Perinatal maternal depression and cortisol function in pregnancy and the postpartum period: a systematic literature review.
AuthorSeth, S; Lewis, AJ; Galbally, M
Source TitleBMC Pregnancy and Childbirth
PublisherSpringer Science and Business Media LLC
University of Melbourne Author/sGalbally, Megan
AffiliationObstetrics and Gynaecology
Document TypeJournal Article
CitationsSeth, S., Lewis, A. J. & Galbally, M. (2016). Perinatal maternal depression and cortisol function in pregnancy and the postpartum period: a systematic literature review.. BMC Pregnancy Childbirth, 16 (1), pp.124-. https://doi.org/10.1186/s12884-016-0915-y.
Access StatusOpen Access
Open Access at PMChttp://www.ncbi.nlm.nih.gov/pmc/articles/PMC4886446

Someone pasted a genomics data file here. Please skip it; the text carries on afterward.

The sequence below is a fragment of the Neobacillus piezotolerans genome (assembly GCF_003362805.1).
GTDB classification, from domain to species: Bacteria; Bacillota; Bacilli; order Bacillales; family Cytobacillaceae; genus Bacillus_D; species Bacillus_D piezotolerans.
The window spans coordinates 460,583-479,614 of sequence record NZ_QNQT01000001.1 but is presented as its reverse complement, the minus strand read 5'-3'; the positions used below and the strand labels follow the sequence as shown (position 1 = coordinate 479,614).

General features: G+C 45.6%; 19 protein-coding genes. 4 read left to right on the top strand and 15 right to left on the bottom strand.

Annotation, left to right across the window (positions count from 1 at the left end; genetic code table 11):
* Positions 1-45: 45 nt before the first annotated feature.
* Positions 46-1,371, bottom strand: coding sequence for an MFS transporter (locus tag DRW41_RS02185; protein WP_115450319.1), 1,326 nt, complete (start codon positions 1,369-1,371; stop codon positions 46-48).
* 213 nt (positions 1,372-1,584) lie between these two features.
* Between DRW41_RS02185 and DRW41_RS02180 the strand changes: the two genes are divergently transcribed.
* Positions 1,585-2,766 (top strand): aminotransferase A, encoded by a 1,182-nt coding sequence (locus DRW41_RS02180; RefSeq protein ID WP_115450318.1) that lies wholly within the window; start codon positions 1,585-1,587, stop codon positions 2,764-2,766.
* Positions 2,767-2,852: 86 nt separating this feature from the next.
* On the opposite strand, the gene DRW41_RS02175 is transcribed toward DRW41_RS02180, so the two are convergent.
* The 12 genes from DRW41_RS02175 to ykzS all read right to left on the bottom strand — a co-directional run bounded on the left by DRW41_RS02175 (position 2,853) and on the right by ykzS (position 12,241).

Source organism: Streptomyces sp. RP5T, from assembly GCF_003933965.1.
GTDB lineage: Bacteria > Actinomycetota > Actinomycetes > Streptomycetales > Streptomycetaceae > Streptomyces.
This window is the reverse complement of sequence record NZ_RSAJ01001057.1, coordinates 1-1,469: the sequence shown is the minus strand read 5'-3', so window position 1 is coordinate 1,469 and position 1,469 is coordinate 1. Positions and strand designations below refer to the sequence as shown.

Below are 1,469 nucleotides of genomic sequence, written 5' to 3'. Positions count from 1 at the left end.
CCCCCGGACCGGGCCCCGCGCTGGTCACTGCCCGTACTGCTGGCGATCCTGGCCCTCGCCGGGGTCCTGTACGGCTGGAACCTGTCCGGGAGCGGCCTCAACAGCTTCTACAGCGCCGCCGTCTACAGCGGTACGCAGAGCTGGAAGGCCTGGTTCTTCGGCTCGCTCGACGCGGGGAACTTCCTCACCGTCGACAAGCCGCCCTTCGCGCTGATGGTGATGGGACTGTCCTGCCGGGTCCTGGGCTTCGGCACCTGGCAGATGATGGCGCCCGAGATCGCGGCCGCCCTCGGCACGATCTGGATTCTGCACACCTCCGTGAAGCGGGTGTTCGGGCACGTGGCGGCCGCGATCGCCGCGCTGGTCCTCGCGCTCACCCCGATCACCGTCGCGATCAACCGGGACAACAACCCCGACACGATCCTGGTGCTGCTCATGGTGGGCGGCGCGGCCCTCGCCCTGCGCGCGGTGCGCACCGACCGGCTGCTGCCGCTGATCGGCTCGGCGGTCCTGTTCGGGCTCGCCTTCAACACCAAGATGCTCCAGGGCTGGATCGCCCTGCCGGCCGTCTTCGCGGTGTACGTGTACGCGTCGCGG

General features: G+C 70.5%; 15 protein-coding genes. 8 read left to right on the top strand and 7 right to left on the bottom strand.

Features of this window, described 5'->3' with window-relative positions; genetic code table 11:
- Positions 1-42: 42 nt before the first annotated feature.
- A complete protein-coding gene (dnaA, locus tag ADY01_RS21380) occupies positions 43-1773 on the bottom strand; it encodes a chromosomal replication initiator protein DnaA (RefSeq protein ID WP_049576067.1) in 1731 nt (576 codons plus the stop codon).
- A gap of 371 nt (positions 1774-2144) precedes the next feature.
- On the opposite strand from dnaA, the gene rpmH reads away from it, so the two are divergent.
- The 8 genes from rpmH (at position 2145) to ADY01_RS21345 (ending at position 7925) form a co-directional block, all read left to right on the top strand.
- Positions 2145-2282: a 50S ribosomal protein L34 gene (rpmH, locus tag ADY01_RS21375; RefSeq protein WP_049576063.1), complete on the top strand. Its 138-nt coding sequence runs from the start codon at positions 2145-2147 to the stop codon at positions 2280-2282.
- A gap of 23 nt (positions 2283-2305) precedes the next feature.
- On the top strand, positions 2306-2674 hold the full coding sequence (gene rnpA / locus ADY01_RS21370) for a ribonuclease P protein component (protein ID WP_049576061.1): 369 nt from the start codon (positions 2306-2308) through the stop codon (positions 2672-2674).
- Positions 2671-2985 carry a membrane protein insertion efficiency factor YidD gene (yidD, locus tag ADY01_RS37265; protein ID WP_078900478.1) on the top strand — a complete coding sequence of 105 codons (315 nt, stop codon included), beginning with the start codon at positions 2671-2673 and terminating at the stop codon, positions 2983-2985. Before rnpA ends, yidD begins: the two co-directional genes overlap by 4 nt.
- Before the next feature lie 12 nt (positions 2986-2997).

BACKGROUND: Perinatal depression has a significant impact on both mother and child. However, the influence of hormonal changes during pregnancy and the postpartum period remains unclear. This article provides a systematic review of studies examining the effects of maternal cortisol function on perinatal depression. METHOD: A systematic search was conducted of six electronic databases for published research on the relationship between cortisol and perinatal depression. The databases included; MEDLINE complete, PsychINFO, SCOPUS, Psychology and Behavioural Sciences, Science Direct and EBSCO, for the years 1960 to May 2015. Risk of bias was assessed and data extraction verified by two investigators. RESULTS: In total, 47 studies met criteria and studies showed considerable variation in terms of methodology including sample size, cortisol assays, cortisol substrates, sampling processes and outcome measures. Those studies identified as higher quality found that the cortisol awakening response is positively associated with momentary mood states but is blunted in cases of major maternal depression. Furthermore, results indicate that hypercortisolemia is linked to transient depressive states while hypocortisolemia is related to chronic postpartum depression. DISCUSSION AND CONCLUSION: Future research should aim to improve the accuracy of cortisol measurement over time, obtain multiple cortisol samples in a day and utilise diagnostic measures of depression. Future studies should also consider both antenatal and postnatal depression and the differential impact of atypical versus melancholic depression on cortisol levels, as this can help to further clarify the relationship between perinatal depression and maternal cortisol function across pregnancy and the postpartum period.
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